Buildings Made of Straw – New Ideas for a Traditional Technique
Since we looked at new approaches to the traditional practice of using straw bales in construction, there has been a huge surge in interest in this technology.
With some high-profile recent projects being delivered using straw building technology, we’re looking more closely at the benefits this brings to the builder, occupier and the building through it’s lifecycle.
Bristol firm Modcell, driven by Craig and Fergus White, have been at the front of a small group of specialists who have been developing new technology to bring straw to the level at which constructors can viably consider it’s application in modern buildings.
On the face of it, it’s a bit of a no-brainer: Carbon-negative, super-insulating, passive energy-saving and relatively cheap.
Whole-life costs could be dramatically reduced as up to 80% energy savings can be realised in comparison to current standard build systems. The ‘up to’ part rings alarm bells but no-one seems to disagree that the energy efficiency of straw construction are significant. Even if this headline figure proves a little optimistic, at even half of this figure, self-builders, private sector developer and the broader public sector would be daft to ignore the potential.
So what’s the downside? Well, there are limitations.
Height for one. As it stands, the accepted structural limit for walls constructed with timber or steel frames is 3 stories. You’re unlikely to ever see a ‘scraper made of straw but, no doubt, with innovators learning more and testing new ideas, the boundaries are sure to be pushed to greater limits.
Space is an issue. 10% of the footprint of a ‘normal’ straw bale building is taken-up by it’s thick walls. As above, this is likely to diminish as new systems are developed. Even so, to arrive at the same insulation values using bricks and mortar, you’d have to make the walls 20% thicker.
Costs-wise, building materials are, at the moment, cheap – the average bale costing a mere £2 (at current prices), it would seem that, for the time being, the raw material cost is compelling. Foundations are lighter as the structure will be lighter than brick and block. You expect to pay less for copper and heating systems as well.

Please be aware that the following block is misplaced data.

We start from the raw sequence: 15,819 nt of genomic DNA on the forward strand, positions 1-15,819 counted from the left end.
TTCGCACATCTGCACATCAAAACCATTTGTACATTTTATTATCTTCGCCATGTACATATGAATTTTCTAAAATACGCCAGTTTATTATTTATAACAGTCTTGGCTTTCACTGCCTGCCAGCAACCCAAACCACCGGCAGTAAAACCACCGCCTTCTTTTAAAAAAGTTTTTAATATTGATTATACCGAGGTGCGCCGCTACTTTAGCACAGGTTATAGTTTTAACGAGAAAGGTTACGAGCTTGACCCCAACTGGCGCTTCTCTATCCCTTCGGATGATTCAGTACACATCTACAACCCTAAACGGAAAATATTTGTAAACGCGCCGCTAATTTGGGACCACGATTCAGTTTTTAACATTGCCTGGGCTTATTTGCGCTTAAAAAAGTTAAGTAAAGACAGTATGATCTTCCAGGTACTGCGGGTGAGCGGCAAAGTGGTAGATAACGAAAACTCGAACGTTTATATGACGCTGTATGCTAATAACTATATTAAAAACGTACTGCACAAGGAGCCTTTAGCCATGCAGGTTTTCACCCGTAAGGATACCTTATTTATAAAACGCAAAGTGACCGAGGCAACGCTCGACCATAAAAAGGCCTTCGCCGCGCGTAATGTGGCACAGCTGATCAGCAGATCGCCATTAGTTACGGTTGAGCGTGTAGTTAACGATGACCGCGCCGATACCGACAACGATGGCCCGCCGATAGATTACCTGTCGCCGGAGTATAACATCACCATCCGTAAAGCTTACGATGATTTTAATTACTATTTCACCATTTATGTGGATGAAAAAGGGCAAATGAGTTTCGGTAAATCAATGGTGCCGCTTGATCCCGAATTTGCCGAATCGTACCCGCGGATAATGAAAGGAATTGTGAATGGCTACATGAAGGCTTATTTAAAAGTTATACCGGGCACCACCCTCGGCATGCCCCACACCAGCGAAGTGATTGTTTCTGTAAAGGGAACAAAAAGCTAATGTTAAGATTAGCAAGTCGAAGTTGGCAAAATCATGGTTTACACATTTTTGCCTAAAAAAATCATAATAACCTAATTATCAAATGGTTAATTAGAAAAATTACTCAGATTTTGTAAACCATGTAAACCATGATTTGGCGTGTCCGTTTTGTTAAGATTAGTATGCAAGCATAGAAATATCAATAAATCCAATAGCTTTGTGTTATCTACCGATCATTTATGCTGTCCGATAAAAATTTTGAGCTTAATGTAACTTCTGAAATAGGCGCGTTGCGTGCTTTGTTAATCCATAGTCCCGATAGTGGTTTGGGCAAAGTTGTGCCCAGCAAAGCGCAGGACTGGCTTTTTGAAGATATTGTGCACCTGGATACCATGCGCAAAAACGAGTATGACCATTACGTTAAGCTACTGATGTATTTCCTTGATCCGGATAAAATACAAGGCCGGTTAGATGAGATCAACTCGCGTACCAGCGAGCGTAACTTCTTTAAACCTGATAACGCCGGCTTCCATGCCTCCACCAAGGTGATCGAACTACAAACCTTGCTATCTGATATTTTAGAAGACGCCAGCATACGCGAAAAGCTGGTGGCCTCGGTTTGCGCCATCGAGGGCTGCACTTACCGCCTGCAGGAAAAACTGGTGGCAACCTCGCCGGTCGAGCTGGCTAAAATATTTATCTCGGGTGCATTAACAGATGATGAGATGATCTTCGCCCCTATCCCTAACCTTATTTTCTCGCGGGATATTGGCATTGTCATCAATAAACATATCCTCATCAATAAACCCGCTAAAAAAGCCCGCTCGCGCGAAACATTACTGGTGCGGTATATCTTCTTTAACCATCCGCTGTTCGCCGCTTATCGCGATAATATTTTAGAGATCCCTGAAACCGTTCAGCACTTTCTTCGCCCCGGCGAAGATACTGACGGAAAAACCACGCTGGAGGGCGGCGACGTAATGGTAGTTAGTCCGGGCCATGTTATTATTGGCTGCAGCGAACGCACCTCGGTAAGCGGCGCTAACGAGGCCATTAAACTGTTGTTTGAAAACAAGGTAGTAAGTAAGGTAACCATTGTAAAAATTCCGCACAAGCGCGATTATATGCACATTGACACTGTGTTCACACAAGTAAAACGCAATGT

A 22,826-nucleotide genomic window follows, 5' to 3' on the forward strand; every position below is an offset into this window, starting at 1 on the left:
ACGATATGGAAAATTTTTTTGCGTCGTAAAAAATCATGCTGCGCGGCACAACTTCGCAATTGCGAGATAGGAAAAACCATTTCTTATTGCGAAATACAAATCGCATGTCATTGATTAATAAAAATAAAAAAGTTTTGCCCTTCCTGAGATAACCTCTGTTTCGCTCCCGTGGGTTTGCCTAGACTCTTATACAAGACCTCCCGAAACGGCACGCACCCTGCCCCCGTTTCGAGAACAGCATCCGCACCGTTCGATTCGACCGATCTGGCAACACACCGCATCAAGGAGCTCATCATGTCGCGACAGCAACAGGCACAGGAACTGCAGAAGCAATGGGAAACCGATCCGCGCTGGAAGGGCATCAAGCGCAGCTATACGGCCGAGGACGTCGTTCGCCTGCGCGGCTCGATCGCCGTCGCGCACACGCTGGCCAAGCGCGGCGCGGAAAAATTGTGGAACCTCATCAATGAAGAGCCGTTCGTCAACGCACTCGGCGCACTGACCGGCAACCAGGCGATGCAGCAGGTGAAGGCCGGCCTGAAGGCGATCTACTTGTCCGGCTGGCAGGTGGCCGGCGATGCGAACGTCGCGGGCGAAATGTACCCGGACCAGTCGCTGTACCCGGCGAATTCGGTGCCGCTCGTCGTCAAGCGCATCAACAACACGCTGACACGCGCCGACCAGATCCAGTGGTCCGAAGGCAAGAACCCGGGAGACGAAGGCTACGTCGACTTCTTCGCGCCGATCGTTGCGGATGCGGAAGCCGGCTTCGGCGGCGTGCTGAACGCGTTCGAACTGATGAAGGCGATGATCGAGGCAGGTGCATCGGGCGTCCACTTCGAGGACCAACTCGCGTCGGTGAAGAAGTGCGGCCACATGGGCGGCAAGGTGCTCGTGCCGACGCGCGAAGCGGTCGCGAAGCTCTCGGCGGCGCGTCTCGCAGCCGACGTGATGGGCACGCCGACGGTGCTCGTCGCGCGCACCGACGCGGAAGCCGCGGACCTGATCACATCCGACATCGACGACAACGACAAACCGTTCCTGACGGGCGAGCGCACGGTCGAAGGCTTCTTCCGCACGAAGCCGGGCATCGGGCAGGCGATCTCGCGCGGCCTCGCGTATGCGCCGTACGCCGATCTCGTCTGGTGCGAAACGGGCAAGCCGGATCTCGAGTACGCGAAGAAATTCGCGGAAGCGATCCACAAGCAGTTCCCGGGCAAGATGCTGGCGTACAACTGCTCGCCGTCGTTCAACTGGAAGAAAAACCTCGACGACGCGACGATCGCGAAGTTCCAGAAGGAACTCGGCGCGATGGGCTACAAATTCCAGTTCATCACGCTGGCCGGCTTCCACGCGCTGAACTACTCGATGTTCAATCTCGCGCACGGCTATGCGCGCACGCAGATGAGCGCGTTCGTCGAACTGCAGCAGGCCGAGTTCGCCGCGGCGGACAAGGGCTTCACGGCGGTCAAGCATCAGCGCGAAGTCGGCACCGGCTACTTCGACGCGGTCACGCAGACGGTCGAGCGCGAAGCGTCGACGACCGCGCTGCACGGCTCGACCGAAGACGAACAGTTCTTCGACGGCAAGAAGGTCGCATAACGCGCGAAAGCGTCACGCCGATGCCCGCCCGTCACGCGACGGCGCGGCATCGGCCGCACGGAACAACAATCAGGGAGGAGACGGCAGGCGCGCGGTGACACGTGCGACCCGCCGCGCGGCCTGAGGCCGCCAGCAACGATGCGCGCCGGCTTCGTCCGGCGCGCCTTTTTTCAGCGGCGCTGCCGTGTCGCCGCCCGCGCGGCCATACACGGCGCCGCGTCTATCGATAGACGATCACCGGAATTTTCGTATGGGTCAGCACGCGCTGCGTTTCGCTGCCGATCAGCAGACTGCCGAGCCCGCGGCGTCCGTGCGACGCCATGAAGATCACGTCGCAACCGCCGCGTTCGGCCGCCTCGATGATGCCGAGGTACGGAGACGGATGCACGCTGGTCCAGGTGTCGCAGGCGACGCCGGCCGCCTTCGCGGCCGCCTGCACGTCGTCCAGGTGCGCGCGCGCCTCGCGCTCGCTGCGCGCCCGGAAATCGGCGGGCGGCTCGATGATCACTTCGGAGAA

Traditional rendering methods however can be very expensive and results can be very mixed. Flaws in the rendered can that lose you much of the benefits and lead to significant longer-term problems. Plenty of self-builders have, in hindsight, said they would have elected to use alternative methods suchas cladding. That said, case studies have shown that diagnosis and repair of detail issues can be easy and quick.
Insurers are becoming less wary of the unknowns of straw-build safety as more data is collected and validated. The upshot being that you’ll not find it hard to get insured but it may cost a fair bit more than you’d otherwise expect.
Values of finished houses were weak a few years back due to similar reasons, however this appears to be less of an issue now – fashion and TV development shows are playing their part in this.
But the most compelling argument is the potential to burn less fuel. Last I lookedm it wasn’t getting any cheaper and they’ve stopped making crude. If we had built our home from straw, we could have expected to reduce our heating bill by, say, 70%. This could have saved us £600 per year. Scale this up to school-proportions and you are into hefty figures.
Cheaper to build, cheaper to run, cooler in the summer, warmer in winter. Innovative, carbon-negative, different…cool?
Plenty of case-studies are now available, lots more information below.
For now, it’s the pioneers and the slightly more cavalier that are leading the way.
It’s hard to ignore the potential though.
- Images courtesy of Modcell – www.modcell.co.uk
Bristol Green House – dissertation on self-build straw bale construction
STRAWBALE BUILDING – community site
Andrew Morrison – ‘A world leader in straw bale education…’